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Brands are making progress with their mobile strategies, though there's still plenty to be done.
Here are a few key findings from the report...
Consumer use of smartphones and tablets incorporates a range of different activities and behaviours, including search, email, social and the mobile web.
And a new survey has found that businesses are responding to this by developing their capabilities over a range of mobile channels.
When asked which mobile channels they plan on using during the next 12 months just over half (55%) said apps, followed by mobile advertising (51%), optimised emails (50%) and tablet-specific sites (50%).
Mobile search and commerce were also cited by precisely half (50%) of client-side respondents.
Here are some of the most interesting digital marketing stats we've seen this week.
Stats include mobile strategy, desktop use in Australia, personalisation, mobile search, tablet apps, ad targeting, international ecommerce sales and conversion rate optimsation.
For more digital marketing stats, check out our Internet Statistics Compendium.
It’s been Easter this weekend and the clocks have gone forward, signalling the end of Q1 and the beginning of a fresh quarter.
So to mark the shift into Q2 I’ve rounded up the surveys and reports our research team has published so far this year including some of the most intriguing and useful stats.
The topics include mobile strategy, marketing budgets, data driven business culture, user experience and the state of digital in Australia.
So, here are the stats...
Responsive design is just one of a number of options available for businesses currently devising a mobile strategy, however it is seen by many to be the only sensible long-term option.
For the uninitiated, responsive design allows websites to work from a single set of code that resizes itself to fit whatever screen a particular visitor is using, thereby negating the need for a separate mobile site.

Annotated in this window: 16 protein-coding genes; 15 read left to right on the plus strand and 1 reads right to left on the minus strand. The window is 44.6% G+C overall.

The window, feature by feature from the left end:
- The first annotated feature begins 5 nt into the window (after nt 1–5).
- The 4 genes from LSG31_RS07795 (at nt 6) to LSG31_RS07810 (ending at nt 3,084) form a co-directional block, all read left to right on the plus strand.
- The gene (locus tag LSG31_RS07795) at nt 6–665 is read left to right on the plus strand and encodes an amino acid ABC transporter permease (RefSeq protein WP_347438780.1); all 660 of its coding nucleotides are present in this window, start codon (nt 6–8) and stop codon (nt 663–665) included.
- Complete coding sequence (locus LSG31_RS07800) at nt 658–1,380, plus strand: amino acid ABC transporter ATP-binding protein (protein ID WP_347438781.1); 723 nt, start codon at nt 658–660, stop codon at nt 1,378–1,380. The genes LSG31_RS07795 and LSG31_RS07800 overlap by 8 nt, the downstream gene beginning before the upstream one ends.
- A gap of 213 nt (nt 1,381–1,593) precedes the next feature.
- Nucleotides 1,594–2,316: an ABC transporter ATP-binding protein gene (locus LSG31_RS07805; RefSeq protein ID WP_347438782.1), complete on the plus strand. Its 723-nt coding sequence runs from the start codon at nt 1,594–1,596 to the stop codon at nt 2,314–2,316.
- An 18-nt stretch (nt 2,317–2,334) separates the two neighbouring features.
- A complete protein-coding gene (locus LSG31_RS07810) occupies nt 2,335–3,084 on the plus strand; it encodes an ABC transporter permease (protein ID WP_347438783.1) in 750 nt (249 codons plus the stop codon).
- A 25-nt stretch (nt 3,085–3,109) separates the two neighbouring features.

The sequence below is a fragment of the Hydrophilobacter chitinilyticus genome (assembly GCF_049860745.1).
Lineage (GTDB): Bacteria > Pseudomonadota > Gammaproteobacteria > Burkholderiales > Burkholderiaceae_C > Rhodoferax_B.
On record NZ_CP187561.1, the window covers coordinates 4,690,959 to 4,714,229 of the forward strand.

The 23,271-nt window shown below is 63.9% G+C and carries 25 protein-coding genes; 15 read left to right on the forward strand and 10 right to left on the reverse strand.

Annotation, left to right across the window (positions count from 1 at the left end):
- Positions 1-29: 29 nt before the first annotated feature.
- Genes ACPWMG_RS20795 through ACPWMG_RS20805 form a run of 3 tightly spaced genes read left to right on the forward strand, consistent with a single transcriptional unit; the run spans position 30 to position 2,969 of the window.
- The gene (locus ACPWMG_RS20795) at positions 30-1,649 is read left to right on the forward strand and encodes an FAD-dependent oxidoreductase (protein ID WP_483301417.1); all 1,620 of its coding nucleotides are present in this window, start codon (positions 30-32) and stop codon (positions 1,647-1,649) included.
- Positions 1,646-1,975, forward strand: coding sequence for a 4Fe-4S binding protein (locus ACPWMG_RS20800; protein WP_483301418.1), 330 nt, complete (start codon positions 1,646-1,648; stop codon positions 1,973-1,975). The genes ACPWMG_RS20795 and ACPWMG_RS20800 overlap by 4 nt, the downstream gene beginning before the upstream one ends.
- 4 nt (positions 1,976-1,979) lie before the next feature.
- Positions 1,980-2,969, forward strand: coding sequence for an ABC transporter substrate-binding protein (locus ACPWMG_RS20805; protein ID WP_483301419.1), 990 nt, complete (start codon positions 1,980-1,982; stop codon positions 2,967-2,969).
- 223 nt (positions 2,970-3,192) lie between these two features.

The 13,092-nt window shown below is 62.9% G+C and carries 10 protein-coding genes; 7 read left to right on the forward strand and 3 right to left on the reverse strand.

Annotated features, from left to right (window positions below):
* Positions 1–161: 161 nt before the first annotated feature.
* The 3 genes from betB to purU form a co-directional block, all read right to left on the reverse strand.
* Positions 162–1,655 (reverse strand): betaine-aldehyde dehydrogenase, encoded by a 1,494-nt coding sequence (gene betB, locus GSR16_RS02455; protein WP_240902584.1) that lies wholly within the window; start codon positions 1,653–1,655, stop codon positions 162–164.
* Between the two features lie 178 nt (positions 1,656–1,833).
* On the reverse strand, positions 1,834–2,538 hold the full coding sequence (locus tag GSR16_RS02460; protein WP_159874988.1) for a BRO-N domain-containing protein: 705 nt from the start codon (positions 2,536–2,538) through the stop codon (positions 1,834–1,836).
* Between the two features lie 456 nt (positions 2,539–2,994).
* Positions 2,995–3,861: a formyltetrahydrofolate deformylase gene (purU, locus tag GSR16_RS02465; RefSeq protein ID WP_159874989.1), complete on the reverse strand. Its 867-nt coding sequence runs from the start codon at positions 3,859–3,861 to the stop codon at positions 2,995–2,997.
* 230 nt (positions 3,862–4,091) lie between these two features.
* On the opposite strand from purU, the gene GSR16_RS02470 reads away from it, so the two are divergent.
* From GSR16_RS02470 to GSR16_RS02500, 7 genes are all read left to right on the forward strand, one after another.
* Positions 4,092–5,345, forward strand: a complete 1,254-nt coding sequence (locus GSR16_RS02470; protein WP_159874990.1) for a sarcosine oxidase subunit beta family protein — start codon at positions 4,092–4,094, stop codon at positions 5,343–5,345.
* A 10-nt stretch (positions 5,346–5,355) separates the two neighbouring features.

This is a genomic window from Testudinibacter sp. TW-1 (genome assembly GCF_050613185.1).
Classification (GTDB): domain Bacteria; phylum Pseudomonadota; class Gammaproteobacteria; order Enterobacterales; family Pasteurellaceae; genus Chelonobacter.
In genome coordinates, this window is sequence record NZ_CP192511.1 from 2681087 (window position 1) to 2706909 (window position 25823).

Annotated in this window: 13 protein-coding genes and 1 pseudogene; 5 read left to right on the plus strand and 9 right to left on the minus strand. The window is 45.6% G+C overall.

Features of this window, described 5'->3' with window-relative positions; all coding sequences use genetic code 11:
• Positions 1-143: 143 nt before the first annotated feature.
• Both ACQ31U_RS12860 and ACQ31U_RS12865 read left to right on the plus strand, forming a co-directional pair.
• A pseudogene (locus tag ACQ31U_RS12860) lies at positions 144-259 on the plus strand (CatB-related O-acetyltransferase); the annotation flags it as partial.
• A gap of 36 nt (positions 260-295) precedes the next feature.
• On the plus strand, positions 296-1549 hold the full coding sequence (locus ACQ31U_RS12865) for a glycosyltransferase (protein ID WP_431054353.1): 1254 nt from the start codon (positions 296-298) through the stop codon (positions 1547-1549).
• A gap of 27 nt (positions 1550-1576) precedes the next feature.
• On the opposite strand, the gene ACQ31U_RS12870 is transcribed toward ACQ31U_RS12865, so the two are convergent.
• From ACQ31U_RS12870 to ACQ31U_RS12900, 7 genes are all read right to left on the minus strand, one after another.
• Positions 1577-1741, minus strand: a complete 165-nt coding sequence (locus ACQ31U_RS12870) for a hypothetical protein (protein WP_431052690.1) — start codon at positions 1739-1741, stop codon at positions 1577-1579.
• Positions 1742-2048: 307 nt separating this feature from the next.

We previously investigated the benefits of the technology in our posts looking at why Google loves responsive design and this roundup of 10 brilliant examples of responsive design in ecommerce.
But as with any new technology there are also potential downsides that businesses need to consider.
Smart phones penetration in developed nations has jumped significantly over the past several years, mobile internet usage has skyrocketed and there are now literally billions of mobile devices in use around the world.
As it stands, Google Play and Apple’s App Store have around 700,000 live apps each, followed by Windows with 126,530 and Amazon with just over 50,000 apps. As app numbers continue to increase, so is the competition for search-friendly and visible apps.
A number of people are starting to talk about app store SEO as developers and marketers look for ways to ensure their apps can be found across the app stores.
We’ll be focusing on both the App Store and Google Play for this post, solely because there currently isn’t enough research on SEO for Windows Marketplace or Amazon's Appstore.
Smaller screens, limited functionality, lagging conversion rates... these are all reasons digital marketers and web teams attribute mobile with the position of the poor cousin of desktop. But it’s a big mistake to do so.
Whether you are just starting out on your mobile strategy or you have had one in place for a while, one thing that we know is that mobile is growing fast. And this means you will need an approach to optimisation.
It’s apparent to everyone in digital marketing that all businesses need a mobile strategy, yet a number of brands are still dragging their feet.
Noting that 80% of brands still don’t have a mobile optimised site, Andrews said that the opportunity was now too big to ignore. "You are losing money by not doing it properly now – if you’re not doing it then someone else is”.
He said that on average 18% of the population in a given market uses 3G, and predicted that within the next eight years nearly all consumer behaviour would be driven by mobile.
The key areas that need to be mobile optimised are:
There has been some interesting debate on Econsultancy recently looking at the pros and cons of mobile apps and mobile websites.
For me, the most interesting discussion point is not the technical merits of both, but the importance of customer experience in defining mobile strategy.